The Celtics should jump at the chance to develop a versatile big like Vonleh, as he would fill in at the 5 right away and start honing his game.


6. Los Angeles Lakers: Marcus Smart, PG, Oklahoma State

Los Angeles is coming off one of its worst seasons ever and desperately needs to put a winning product back on the floor in the twilight of the Kobe Bryant era. Smart represents the best chance to do so with the No. 6 pick, as the Pokes star is much more NBA-ready than many of these other players.

Smart’s decision to return to Oklahoma State for a sophomore year wasn’t universally lauded, but it did allow him to make some mistakes, learn from them and mature both on and off the court. He can come in and take over the starting point guard duties right away and receive tutelage from the legendary Steve Nash.


7. Sacramento Kings: Julius Randle, PF, Kentucky 

The Kings would be downright foolish to pass up Randle at No. 7, which is an incredible value for the Kentucky product after he averaged a double-double during his freshman campaign. The Texas native is more developed than his age suggests, as his scoring ability is polished and he possesses the bulk to bang down low at the next level.

Pairing Randle and DeMarcus Cousins in the same frontcourt would give Sacramento the best young duo of big men in the league and make the franchise a playoff contender in the very near future.


8. Detroit Pistons: Rodney Hood, SF, Duke 

Detroit has to find a swingman who can hit long-range shots and help get the most out of the offense. Josh Smith needs to be moved off the perimeter and back into the paint if the Pistons are ever going to have a chance, so drafting Hood just makes sense for this downtrodden group.

There is a lot of talent on the Motor City-based franchise’s roster, so hopefully Hood, with his athletic skills, defensive prowess and three-point bombing skills, can bring more balance to this team.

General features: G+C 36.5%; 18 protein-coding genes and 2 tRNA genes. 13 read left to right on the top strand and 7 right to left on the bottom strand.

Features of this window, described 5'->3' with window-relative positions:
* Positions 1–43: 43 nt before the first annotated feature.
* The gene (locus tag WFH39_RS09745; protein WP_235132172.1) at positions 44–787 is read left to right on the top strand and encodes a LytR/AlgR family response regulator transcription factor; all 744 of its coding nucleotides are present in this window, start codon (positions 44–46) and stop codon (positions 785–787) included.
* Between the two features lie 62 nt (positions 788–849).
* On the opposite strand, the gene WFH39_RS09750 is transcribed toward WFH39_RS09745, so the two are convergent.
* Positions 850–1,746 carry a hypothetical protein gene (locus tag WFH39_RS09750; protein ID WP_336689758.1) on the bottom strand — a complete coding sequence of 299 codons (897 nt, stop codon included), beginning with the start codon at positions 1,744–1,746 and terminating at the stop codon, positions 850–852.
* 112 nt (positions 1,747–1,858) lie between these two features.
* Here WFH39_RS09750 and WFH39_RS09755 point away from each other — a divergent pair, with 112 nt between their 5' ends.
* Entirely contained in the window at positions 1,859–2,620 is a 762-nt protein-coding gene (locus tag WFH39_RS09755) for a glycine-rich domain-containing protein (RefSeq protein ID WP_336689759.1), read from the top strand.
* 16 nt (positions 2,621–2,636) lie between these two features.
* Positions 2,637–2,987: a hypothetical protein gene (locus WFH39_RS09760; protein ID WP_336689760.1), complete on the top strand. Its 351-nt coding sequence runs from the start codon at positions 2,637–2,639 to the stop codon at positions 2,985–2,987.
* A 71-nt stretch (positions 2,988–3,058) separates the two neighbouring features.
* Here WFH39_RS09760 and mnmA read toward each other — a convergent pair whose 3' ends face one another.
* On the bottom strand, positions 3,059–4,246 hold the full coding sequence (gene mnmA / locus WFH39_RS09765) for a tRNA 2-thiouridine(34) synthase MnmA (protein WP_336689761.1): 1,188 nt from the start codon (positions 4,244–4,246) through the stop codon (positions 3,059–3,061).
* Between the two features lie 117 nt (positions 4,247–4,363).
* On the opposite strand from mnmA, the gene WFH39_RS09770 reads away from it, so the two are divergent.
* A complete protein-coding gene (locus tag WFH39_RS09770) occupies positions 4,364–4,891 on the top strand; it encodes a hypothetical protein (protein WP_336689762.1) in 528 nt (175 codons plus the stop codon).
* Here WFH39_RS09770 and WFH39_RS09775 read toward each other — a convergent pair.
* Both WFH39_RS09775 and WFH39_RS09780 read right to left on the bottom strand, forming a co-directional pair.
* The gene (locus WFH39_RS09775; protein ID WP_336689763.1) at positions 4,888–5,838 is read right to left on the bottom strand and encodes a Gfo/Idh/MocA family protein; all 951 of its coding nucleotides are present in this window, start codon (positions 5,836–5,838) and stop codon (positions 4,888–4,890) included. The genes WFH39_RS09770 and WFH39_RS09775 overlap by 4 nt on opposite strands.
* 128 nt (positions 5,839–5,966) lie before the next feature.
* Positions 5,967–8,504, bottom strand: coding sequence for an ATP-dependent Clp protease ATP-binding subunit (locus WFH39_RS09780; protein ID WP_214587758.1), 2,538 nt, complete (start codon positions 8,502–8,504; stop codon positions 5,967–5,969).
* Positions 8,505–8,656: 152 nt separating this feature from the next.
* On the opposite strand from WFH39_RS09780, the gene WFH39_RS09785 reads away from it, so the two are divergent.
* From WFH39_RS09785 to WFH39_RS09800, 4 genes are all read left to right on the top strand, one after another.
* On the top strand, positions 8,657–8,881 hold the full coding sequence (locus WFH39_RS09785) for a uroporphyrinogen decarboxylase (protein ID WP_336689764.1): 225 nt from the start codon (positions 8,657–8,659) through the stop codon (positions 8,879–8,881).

9. Cleveland Cavaliers: Aaron Gordon, PF, Arizona 

The Cavaliers have more pressing needs at No. 9, but ultimately it is going to be far too difficult to pass up Gordon if he falls this far. The Arizona product is a stud defender who is rapidly improving on the offensive end and can help atone for the likely whiff on No. 1 overall pick Anthony Bennett in 2013.


10. Philadelphia 76ers (via New Orleans): Nik Stauskas, SG, Michigan

Stauskas’ best skill is still his lights-out three-point shooting, but he developed into a more polished overall player during his sophomore season with the Wolverines. The Sixers need to add a tertiary scorer and long-range sniper to stretch the defense, so he makes perfect sense at the end of the lottery.


11. Denver Nuggets (via New York): Gary Harris, SG, Michigan State 

Harris is a well-rounded weapon who learned to play smart, disciplined basketball under head coach Tom Izzo at MSU. He’d be the ideal complement to Ty Lawson in the Nuggets backcourt, as the team needs someone who can take the load off the point guard.

The Spartans star can get buckets at will while also displaying a knack for handling the rock, rebounding well for his position and defending at a high level.


12. Orlando Magic (via Denver): Doug McDermott, SF, Creighton

McDermott is a pure scorer who will allow the Magic to launch all-out assaults on defenses next season. While he may not be the best defender and will struggle to guard his position at the next level, the Creighton product can hit from anywhere in the arena and adds a lot of value to a lineup.  


13. Minnesota Timberwolves: James Young, SF, Kentucky